Is Canada a failed state?

At the same time the Canadian PM is doing everything he can to shove things like the oil sands project on the rest of world we’re dealing with an acute democratic deficit here.
The latest and in many way ugliest episode in this sad farce is the “Fair” Elections Act the conservatives are going to be ramming through Parliament. They claim to have consulted with our Chief Electoral Officer Marc Mayrand, but here’s what he has to say about the bill.

In an interview airing Saturday on CBC Radio's The House, Mayrand said "my reading of the act is that I can no longer speak about democracy in this country." "I'm not aware of any electoral bodies around the world who can not talk about democracy," Mayrand told host Evan Solomon.
It will prevent Elections Canada from doing anything more than parroting the governments position on elections from the sounds of it.
Elections Canada would be forbidden from launching ad campaigns encouraging Canadians to vote. Surveys and research would be forbidden under the new bill, Mayrand said. "Most of the research will no longer be published because these are communications to the public." The chief electoral officer and the commissioner of Canada elections would also no longer be allowed to publish their reports, Mayrand said. "These reports will no longer be available. In fact, not only not available. I don't think it will be done at all."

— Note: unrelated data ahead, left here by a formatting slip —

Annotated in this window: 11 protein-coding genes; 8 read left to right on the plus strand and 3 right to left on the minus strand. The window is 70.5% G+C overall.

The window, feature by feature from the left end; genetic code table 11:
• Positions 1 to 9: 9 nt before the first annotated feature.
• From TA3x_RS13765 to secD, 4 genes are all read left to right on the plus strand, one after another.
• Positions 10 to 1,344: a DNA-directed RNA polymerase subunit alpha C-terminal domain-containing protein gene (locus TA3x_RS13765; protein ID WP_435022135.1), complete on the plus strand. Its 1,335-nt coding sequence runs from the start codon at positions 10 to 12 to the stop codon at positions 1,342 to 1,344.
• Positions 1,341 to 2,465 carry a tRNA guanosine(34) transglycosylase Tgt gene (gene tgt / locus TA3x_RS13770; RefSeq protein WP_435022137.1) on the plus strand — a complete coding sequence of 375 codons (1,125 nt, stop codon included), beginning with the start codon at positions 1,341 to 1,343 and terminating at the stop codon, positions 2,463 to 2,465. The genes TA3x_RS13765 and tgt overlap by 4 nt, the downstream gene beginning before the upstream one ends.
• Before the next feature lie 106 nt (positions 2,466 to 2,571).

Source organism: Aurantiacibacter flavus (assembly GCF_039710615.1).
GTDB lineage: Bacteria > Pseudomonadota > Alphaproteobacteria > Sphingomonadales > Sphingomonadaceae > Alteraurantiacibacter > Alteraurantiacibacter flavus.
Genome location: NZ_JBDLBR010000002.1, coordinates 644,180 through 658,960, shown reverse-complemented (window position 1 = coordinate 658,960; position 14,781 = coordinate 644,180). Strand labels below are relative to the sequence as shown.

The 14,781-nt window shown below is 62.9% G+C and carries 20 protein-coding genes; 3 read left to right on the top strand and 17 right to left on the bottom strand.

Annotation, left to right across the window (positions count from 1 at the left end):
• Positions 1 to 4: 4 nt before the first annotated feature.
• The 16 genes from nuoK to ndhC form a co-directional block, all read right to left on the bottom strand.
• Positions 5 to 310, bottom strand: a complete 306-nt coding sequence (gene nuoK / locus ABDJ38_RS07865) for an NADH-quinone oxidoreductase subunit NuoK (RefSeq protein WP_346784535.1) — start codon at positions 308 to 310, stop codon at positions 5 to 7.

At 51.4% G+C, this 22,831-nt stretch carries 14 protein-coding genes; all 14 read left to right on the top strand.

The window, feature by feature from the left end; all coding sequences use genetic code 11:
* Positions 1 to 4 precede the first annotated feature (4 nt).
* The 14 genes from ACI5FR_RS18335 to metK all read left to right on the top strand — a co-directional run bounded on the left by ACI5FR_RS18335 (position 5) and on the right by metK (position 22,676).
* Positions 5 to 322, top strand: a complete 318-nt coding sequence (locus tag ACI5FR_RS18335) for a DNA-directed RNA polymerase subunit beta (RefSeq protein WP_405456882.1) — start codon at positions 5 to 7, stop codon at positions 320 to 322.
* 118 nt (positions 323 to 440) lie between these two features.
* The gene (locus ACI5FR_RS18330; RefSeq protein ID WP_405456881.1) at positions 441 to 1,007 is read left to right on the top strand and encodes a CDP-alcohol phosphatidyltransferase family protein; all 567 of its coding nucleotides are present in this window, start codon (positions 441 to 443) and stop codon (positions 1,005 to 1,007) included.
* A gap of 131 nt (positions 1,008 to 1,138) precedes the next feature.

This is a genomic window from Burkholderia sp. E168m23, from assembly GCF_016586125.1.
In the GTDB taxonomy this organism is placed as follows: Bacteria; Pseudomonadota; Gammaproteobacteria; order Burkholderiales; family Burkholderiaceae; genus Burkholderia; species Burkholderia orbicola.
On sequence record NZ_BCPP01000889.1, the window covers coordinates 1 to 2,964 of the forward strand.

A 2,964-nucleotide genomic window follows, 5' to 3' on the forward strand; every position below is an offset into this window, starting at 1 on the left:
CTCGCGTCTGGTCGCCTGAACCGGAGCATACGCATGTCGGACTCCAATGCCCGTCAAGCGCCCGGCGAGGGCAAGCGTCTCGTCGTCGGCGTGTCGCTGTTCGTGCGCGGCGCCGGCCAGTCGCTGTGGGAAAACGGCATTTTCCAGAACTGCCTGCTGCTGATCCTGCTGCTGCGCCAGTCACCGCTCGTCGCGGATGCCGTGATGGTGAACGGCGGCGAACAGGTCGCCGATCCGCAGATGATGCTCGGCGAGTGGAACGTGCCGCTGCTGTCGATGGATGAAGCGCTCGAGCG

The leader of the opposition is calling the conservatives serial cheaters and there's more than enough evidence to back that up.
NDP Leader Tom Mulcair says his party will move to send the government's proposed election law reforms to committee before the first vote in the House of Commons, accusing the Conservatives of being "serial cheaters" with ulterior motives. Election reforms on Wednesdays with Kady Mulcair said if the bill is true to its name — the Fair Elections Act — then the government should accept the party's offer to have experts look at the bill and testify in front of committee along with Canadians. But, he said, if "this is mostly about making life easier for the Conservatives, who are serial cheaters in federal general elections," then he expects the government to limit debate in the House and rush through the proposed law. "I am quite concerned that this is the first offering of a government and a party, again, with a track record — proven — of constantly cheating in elections," Mulcair said.